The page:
5The extent to which an invention is able to satisfy the legal requirements to be the subject of a granted patent. This is dependent on those aspects of the invention for which protection is sought, as defined by the claims of a patent application. In general, the claims of a patent must include at least one feature that is novel, involves an inventive step and is useful to be patentable. A patent search can be carried out to assess whether an invention is patentable in view of known technology.

6At some point a patent application is published, meaning its contents are available for anyone to read. In New Zealand publication occurs when a patent application is accepted. However, in most countries publication occurs 18 months after the application is filed.

7The process by which the receiving office (in New Zealand this is the Intellectual Property Office of New Zealand or IPONZ) determines whether the subject matter of a patent application discloses a valid invention and is patentable. Under current New Zealand law the examiner will ensure that the subject matter meets the definition of "invention" and is novel. Under legislation proposed to be introduced in late 2010, examination will determine whether the subject matter is novel, involves an inventive step, is useful and is not excluded subject matter.

8The process by which the receiving office (in New Zealand this is the Intellectual Property Office of New Zealand or IPONZ) determines whether the subject matter of a patent application discloses a valid invention and is patentable. Under current New Zealand law the examiner will ensure that the subject matter meets the definition of "invention" and is novel. Under legislation proposed to be introduced in late 2010, examination will determine whether the subject matter is novel, involves an inventive step, is useful and is not excluded subject matter.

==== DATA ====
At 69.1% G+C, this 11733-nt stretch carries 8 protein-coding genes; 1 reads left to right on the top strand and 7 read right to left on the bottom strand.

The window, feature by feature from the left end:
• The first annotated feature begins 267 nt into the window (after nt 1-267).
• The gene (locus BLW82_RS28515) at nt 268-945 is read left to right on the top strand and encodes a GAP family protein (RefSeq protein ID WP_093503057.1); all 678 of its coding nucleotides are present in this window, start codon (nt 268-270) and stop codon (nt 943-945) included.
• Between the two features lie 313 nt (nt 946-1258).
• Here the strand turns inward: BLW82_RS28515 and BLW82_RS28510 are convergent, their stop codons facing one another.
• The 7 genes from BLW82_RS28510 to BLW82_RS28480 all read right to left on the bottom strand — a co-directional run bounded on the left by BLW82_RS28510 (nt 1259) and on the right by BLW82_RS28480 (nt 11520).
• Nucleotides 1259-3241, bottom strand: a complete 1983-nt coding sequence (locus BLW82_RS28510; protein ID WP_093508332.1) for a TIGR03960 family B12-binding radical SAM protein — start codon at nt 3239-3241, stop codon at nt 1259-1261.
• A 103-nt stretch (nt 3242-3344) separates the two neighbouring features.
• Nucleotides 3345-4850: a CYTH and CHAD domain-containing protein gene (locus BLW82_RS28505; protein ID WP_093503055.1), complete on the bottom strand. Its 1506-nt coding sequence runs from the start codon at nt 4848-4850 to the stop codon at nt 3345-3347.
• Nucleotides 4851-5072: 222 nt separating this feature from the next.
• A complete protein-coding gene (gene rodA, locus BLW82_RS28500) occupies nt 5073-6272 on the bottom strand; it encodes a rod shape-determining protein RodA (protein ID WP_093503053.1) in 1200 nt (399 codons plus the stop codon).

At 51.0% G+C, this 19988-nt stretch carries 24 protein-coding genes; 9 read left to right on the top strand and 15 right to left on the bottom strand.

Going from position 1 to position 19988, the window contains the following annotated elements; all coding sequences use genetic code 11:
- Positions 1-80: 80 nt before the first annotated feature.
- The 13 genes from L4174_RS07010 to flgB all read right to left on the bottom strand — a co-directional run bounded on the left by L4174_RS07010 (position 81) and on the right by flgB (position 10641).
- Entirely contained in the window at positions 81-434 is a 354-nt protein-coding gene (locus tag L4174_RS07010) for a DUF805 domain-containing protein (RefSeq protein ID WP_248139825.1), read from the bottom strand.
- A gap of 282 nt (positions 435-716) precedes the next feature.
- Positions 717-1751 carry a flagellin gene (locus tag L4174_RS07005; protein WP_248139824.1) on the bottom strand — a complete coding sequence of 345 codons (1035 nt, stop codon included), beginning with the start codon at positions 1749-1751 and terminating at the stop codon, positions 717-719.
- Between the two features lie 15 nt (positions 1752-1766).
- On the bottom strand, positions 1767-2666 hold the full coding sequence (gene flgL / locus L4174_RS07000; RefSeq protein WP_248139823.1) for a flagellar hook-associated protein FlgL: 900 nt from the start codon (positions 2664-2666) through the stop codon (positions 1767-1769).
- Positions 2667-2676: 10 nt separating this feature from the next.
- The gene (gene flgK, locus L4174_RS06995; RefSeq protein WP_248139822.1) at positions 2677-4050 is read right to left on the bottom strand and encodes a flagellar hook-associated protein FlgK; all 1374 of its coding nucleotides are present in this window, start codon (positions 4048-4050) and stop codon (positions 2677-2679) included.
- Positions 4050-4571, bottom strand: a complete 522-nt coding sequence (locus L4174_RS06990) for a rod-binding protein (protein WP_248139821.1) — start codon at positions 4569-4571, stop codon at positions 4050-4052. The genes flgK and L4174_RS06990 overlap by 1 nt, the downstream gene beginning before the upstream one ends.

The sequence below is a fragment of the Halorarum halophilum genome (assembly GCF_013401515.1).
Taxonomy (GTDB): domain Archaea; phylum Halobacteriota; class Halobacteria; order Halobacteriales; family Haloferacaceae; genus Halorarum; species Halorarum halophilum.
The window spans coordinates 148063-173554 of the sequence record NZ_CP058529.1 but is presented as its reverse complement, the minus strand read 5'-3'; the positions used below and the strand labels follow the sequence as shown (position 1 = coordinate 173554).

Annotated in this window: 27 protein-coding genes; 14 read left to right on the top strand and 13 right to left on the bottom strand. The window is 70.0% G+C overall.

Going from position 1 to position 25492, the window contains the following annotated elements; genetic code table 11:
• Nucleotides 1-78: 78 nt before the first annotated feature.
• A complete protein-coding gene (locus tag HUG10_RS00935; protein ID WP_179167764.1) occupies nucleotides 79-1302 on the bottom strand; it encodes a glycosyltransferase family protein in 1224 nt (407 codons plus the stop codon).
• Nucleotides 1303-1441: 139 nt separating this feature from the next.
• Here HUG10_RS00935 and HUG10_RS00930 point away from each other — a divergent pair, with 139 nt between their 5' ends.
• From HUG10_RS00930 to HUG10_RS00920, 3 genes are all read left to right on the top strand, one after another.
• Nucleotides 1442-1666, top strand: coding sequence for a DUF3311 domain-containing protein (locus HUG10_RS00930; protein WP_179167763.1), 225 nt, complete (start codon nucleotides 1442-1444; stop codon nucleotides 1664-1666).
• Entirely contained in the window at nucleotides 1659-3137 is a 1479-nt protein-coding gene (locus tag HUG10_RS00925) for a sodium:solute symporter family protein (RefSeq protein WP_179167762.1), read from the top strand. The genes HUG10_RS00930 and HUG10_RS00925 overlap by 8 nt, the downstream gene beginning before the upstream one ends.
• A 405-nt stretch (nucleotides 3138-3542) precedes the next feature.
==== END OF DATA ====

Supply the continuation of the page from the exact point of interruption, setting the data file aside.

9The product of the creative process of inventing. In intellectual property law "invention" is a legal term usually describing patentable subject matter. Under current New Zealand legislation that subject matter includes any manner of manufacture which is new and involves an inventive step. However, certain types of invention are excluded from patentability. They include inventions which are contrary to morality (for example weapons of mass destruction) and methods of medical treatment (on public policy grounds that such methods should be available for health practitioners to use to the benefit of all society).

10Refers to the ownership of an intangible thing - the innovative idea behind a new technology, product, process, design or plant variety, and other intangibles such as trade secrets, goodwill and reputation, and trade marks. Although intangible, the law recognises intellectual property as a form of property which can be sold, licensed, damaged or trespassed upon. Intellectual property encompasses patents, designs, trade marks and copyright.

The content of this article is intended to provide a general guide to the subject matter. Specialist advice should be sought about your specific circumstances.

James & Wells Intellectual Property, three time winner of the New Zealand Intellectual Property Laws Award and first IP firm in the world to achieve CEMARS® certification.